Dan Balz has a column up about Obama advisers holding on to hope for 2012, grabbing the Gipper’s political story as a lifeline. I hope it gives them comfort, but it misses the picture by a mile. First, the economy today is much worse than what the U.S. was suffering under Reagan, plus the politics today are far more toxic and complex for Pres. Obama for many reasons, with his troubles right now nothing to take lightly even this far out.

The Jewish discontent is a point of concern I’ve been harping on for quite some time; the graphic here from the latest Pew poll showing Jewish support for Democrats dropping significantly, while rising among Republicans. Remember that Obama won Florida by only 3 points in 2008.

The Israeli press has been brutal on Obama, which has caused him a lot of trouble. Obama’s tough settlement stance was important, but ultimately ineffective. People’s hopes were raised on Friday with the announcement of talks in Washington, but the truth is that Pres. Obama has a very weak hand, and the looming settlement agreement about to expire in late September. Nobody in the Middle East is moved through anything but strength. Expect theater.

Charles Blow also weighs in, offering a sober reminder of just how precarious Pres. Obama’s position is today, which hardly compares to anything Reagan was suffering in the 1980s.

In April, the Republican polling firm McLaughlin & Associates released a survey that they said showed that only 42 percent of American Jews would vote to re-elect President Obama. He captured 78 percent of the Jewish vote in 2008.

Recently, the democratic pollster Stanley Greenberg and the Israel Project, a nonprofit in Washington, conducted a poll that they said found American support of Israel was dropping like a rock.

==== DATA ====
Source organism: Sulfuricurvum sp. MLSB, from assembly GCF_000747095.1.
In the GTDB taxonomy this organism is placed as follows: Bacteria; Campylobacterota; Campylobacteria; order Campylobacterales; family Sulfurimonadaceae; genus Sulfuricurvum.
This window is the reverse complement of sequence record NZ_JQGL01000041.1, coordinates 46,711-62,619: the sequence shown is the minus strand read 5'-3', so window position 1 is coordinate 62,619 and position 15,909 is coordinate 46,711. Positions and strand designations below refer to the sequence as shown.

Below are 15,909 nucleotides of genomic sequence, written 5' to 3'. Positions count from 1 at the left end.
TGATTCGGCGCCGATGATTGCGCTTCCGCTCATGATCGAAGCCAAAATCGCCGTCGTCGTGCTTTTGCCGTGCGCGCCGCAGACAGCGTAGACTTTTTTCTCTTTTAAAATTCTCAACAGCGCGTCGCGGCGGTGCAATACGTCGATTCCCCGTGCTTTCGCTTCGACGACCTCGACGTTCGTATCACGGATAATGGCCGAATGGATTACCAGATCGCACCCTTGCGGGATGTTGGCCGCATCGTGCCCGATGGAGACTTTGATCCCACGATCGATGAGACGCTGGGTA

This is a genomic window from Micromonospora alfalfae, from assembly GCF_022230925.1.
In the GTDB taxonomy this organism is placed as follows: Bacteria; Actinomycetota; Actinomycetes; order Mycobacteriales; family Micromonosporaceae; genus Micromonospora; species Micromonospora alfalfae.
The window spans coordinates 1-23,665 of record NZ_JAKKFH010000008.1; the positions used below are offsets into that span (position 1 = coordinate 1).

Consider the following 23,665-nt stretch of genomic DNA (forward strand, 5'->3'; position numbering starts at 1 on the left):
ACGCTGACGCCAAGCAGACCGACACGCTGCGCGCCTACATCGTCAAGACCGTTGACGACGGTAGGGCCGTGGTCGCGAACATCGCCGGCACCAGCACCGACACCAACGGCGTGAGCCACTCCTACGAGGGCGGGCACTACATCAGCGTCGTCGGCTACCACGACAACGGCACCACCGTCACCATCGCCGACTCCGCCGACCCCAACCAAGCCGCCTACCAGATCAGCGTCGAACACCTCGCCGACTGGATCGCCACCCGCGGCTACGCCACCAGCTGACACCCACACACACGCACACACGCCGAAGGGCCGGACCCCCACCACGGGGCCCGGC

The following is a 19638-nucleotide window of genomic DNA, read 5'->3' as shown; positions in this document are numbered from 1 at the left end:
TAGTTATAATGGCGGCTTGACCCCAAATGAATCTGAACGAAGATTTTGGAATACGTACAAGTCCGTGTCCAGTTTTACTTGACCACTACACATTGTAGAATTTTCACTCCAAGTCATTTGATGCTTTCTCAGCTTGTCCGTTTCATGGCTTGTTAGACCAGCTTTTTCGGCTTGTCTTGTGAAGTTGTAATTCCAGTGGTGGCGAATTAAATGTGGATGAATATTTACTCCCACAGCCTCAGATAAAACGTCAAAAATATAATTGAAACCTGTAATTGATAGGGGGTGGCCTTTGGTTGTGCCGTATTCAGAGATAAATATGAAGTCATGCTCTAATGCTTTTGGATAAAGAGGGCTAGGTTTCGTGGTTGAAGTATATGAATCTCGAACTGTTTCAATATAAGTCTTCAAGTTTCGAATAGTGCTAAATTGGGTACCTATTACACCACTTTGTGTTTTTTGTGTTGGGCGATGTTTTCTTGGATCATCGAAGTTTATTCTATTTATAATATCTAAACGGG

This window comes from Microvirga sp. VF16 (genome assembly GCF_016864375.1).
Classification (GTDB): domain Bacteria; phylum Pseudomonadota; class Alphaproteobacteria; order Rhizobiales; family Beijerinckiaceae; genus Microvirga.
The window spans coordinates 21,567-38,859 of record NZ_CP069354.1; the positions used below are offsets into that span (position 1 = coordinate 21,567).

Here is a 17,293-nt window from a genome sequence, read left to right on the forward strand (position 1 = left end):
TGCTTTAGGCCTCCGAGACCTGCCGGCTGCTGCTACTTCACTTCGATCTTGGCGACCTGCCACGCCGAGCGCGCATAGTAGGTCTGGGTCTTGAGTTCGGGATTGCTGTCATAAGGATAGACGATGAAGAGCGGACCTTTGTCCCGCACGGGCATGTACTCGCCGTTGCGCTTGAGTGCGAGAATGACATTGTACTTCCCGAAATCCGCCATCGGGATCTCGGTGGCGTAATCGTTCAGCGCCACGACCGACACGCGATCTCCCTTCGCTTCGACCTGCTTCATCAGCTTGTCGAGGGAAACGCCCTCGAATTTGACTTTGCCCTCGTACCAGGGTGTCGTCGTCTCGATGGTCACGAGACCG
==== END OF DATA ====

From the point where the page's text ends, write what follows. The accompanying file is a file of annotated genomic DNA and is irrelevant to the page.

Wherever the truth lies, it is fair to say that it doesn’t bode well for Obama. While Jews are only 2 percent of the United States population, their influence outweighs their proportion. Furthermore, in crucial battleground states like Florida, their vote is critical. Obama won Florida by 3 percentage points in 2008. Jews represented 4 percent of the overall vote in that state. …

Meanwhile, long before the Cordoba House fury, a survey done by Brookings and Shibley Telhami showed Arab support for Obama revealed their “confidence collapsing,” to use Marc Lynch’s assessment. In 2009, only 16% of Arabs were “discouraged,” with that number now 63%. The “hopeful” meter where the Obama administration and the Middle East is concerned has gone from 51% in 2009 to 16% in 2010. Lynch writes these results “do point to some significant and uncomfortable realities about the costs of failing to deliver meaningful change.”

In a moment of Republican panic, yesterday The Hill reported that Newt Gingrich has backed out of the “anti mosque 9/11 rally.” Joe Scarborough deserves a lot of credit on this one. He made Newt Gingrich a daily punching bag last week, with Patrick J. Buchanan joining in, as well as Mark McKinnon and others, including Ted Olson. No doubt Newt also got some polling revealing his Nazi railing was unpopular with thinking adults. I guess Newt figured 2010 short-term gain wouldn’t pay off with 2012 voters, with moderates and Independents wanting no part of Newt’s fire breathing Nazi wingnuttery.

Looking to 2012, with no real standout on the right, while Pres. Obama continues to struggle and the economy dipping again, there is a growing vacuum in the political dialogue for an Independent candidate to rise up. Of course, we’re talking about Mayor Michael Bloomberg, a potentially dangerous opponent for both big two parties, because not only will Bloomberg have many business and Wall Street allies on his side, but he’ll take his share of the Jewish vote as well. Howard Wolfson made an appearance on “Morning Joe” Friday, acquitting himself very well as deputy mayor and someone who would be an able asset to Bloomberg if he does jump in. After his leadership on the Cordoba House, New York’s mayor also likely made some Muslim friends in Michigan.